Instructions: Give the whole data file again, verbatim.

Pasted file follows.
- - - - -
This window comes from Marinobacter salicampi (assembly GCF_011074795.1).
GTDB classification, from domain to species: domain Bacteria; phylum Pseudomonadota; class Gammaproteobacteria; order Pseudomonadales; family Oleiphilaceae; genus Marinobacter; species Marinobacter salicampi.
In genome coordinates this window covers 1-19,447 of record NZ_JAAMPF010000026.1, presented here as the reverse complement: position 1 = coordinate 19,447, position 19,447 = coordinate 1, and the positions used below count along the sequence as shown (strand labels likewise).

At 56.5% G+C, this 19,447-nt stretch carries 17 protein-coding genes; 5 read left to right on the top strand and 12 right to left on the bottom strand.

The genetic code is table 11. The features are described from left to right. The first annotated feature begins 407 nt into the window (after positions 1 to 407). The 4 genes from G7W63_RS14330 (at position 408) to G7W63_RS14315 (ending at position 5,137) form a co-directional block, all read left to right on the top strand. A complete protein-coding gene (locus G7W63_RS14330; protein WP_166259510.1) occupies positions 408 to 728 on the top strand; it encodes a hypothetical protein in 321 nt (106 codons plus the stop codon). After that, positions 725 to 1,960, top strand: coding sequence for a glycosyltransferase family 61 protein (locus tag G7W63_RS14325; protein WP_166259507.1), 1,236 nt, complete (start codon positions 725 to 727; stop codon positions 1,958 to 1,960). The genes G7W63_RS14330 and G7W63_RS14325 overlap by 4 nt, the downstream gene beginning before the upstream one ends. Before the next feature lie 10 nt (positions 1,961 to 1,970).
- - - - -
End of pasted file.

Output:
This window comes from Marinobacter salicampi (assembly GCF_011074795.1).
GTDB classification, from domain to species: domain Bacteria; phylum Pseudomonadota; class Gammaproteobacteria; order Pseudomonadales; family Oleiphilaceae; genus Marinobacter; species Marinobacter salicampi.
In genome coordinates this window covers 1-19,447 of record NZ_JAAMPF010000026.1, presented here as the reverse complement: position 1 = coordinate 19,447, position 19,447 = coordinate 1, and the positions used below count along the sequence as shown (strand labels likewise).

At 56.5% G+C, this 19,447-nt stretch carries 17 protein-coding genes; 5 read left to right on the top strand and 12 right to left on the bottom strand.

The genetic code is table 11. The features are described from left to right. The first annotated feature begins 407 nt into the window (after positions 1 to 407). The 4 genes from G7W63_RS14330 (at position 408) to G7W63_RS14315 (ending at position 5,137) form a co-directional block, all read left to right on the top strand. A complete protein-coding gene (locus G7W63_RS14330; protein WP_166259510.1) occupies positions 408 to 728 on the top strand; it encodes a hypothetical protein in 321 nt (106 codons plus the stop codon). After that, positions 725 to 1,960, top strand: coding sequence for a glycosyltransferase family 61 protein (locus tag G7W63_RS14325; protein WP_166259507.1), 1,236 nt, complete (start codon positions 725 to 727; stop codon positions 1,958 to 1,960). The genes G7W63_RS14330 and G7W63_RS14325 overlap by 4 nt, the downstream gene beginning before the upstream one ends. Before the next feature lie 10 nt (positions 1,961 to 1,970).